Surveillance Hard Drive Shoot-Out: WD And Seagate Square Off

Results: WD Surveillance Benchmark, Idle Time

As we stated earlier, WD considers each test case a pass if the idle time is greater than 20%. 

For this round of benchmarks, we considered three different cases. The first was 16 cameras running at 720p/30 FPS, adding up to slightly less than 6 Mb/s per stream in both directions for 16 cameras using H.264 compression. Only the WD Red was unable to keep up with the workload. And now we can start to see the difference WD's AllFrame technology brings to the table. While the Purple idled nearly half of the time, the Surveillance HDD was idle less than 30%. Surprisingly, the Savvio 15K.3 ended up in the middle of the pack. We reran the test multiple times, but recorded the same result.

The next test case was 16 cameras at 1080p/20 FPS. The lower frame rate was a limitation of WD's benchmark, and not a conscious decision on our part. This equals a per-stream bit rate of nearly 8 Mb/s. And we can already see the limitations of both surveillance-oriented drives. Only the enterprise disks were able to get above the 20% mark; WD's Re falls just short.

Finally, we expanded the first test case from 16 to 32 cameras, at which point all of the drives land under the pass/fail criteria. Seagate's Savvio put up a good fight, but was only idle 9% of the time.

This is, by far, the most strenuous test for these drives. Even though the bit rates aren't very high, the read/write cycles put a damper on their performance.

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  • CaptainTom
    Didn't even know these existed...
    0
  • coolestcarl
    Excellent article. I was doing research into building a custom surveillance system for our shop and this is exactly the kind of material that would help me make an informed decision.
    3
  • coolestcarl
    One thing that was unclear... obviously WD recommends no more than 8 in a system because of the lack of RAFF. I was wondering:
    Are there any demonstrable effects on performance of having these drives in a small external raid array (of perhaps 4 drives)?
    4
  • AndrewJacksonZA
    "As I noted earlier, those Seagate models are in there as a performance reference; they wouldn't normally compete in the same space as the Purple and Surveillance HDD."

    If you're going to wander into the USD1/GB+ territory, even just for informational purposes, please include an SSD in this mix to be fair. SSD performance/price just might validate people buying them for surveillance drives.

    Thank you.
    1
  • InvalidError
    I would have whacked a WD Black in there to see how all these specialty drives compare against a standard performance-oriented desktop drive.
    4
  • mapesdhs
    Quote:
    I would have whacked a WD Black in there to see how all these specialty drives compare against a standard performance-oriented desktop drive.


    Indeed, or any typical Enterprise SATA model (Hitachi HUS, Seagate ES2/NS, etc.)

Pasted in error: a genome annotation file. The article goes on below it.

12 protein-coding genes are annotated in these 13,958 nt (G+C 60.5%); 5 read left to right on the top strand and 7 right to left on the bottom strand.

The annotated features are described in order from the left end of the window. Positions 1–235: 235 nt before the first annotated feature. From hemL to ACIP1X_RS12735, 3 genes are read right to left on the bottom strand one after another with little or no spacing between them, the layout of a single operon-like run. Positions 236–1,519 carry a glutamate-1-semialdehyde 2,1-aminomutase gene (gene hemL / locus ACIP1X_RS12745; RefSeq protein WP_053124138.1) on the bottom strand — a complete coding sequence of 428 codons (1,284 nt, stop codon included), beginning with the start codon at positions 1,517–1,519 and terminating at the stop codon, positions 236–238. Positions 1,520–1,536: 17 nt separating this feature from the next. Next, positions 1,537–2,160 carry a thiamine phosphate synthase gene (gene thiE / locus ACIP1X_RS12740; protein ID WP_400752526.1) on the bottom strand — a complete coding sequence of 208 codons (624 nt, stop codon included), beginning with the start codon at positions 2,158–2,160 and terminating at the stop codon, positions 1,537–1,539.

Come to think of it, given the consequences of not being able to identify a suspect or
    obtain other relevant visual information due to dropped data, as AndrewJacksonZA
    says it would be interesting to know how these drives compare to various high-capacity
    SSHDs/SSDs, eg. the Seagate 4TB ST4000DX001, Samsung 840 EVO 1TB (which includes
    AES), and (high-density option, power saving) the Samsung MZ-MTE1T0BW 1TB mSATA.
    The higher cost/GB of these products is surely more than worth it given the intended task.

    Ian.
    2
  • CaedenV
    Great article! I had no idea at just how huge the performance gap was between the cheap consumer drives and their more industrial cousins in the enterprise market. Have to say though; with enterprise SSDs starting to come down in price with such better specs, it is going to be difficult to justify enterprise hard drives that still cost $1+/GB. I think we are going to see SSD adoption grow like crazy in those enterprise markets the next few years, especially with drives starting to have 5-10 year warranties.

    Article idea: No offence to the writers at Tom's but this is the first interesting article I have read in a long time. Could we get some more articles like this? Maybe some articles comparing onboard Intel RAID with different popular card options? Or comparing how different drives perform in different RAID configurations and workloads? I get the feeling that these drives would perform quite differently as they are really made to work as a team rather than as solo drives.
    2
  • InvalidError
    Anonymous said:
    Come to think of it, given the consequences of not being able to identify a suspect or obtain other relevant visual information due to dropped data

    You would need one grossly under-engineered surveillance system for this to really be a problem since there is nothing happening 99% of the time and those drops would need to conveniently happen during the 1% of the time where you need data and your system administrator would need to have somehow failed to notice and fix the issues in-between events if they were so bad as to render the system unusable for its intended purpose.

    Most of the time though, surveillance recordings are merely a nice convenience in case something goes wrong but are not considered critical outside of casinos, banks and few other (very) high security applications that have their own IT departments or dedicated vendors working on their video archival needs and are unlikely to take their hardware recommendations from enthusiast sites like THG.

    I doubt any normal company would waste SSDs or 10k/12k/15k RPM HDDs on video surveillance storage. They would be more likely to use standard HDDs like WD Black / Red / Green / Blue.
    1
  • Amdlova
    seagate in enterprise sector is better than WD. i See these little boys working on a PC and DO such amazing job. Running windows and a old Surveillance card with 32 cameras and you can see the videos and edit at same time.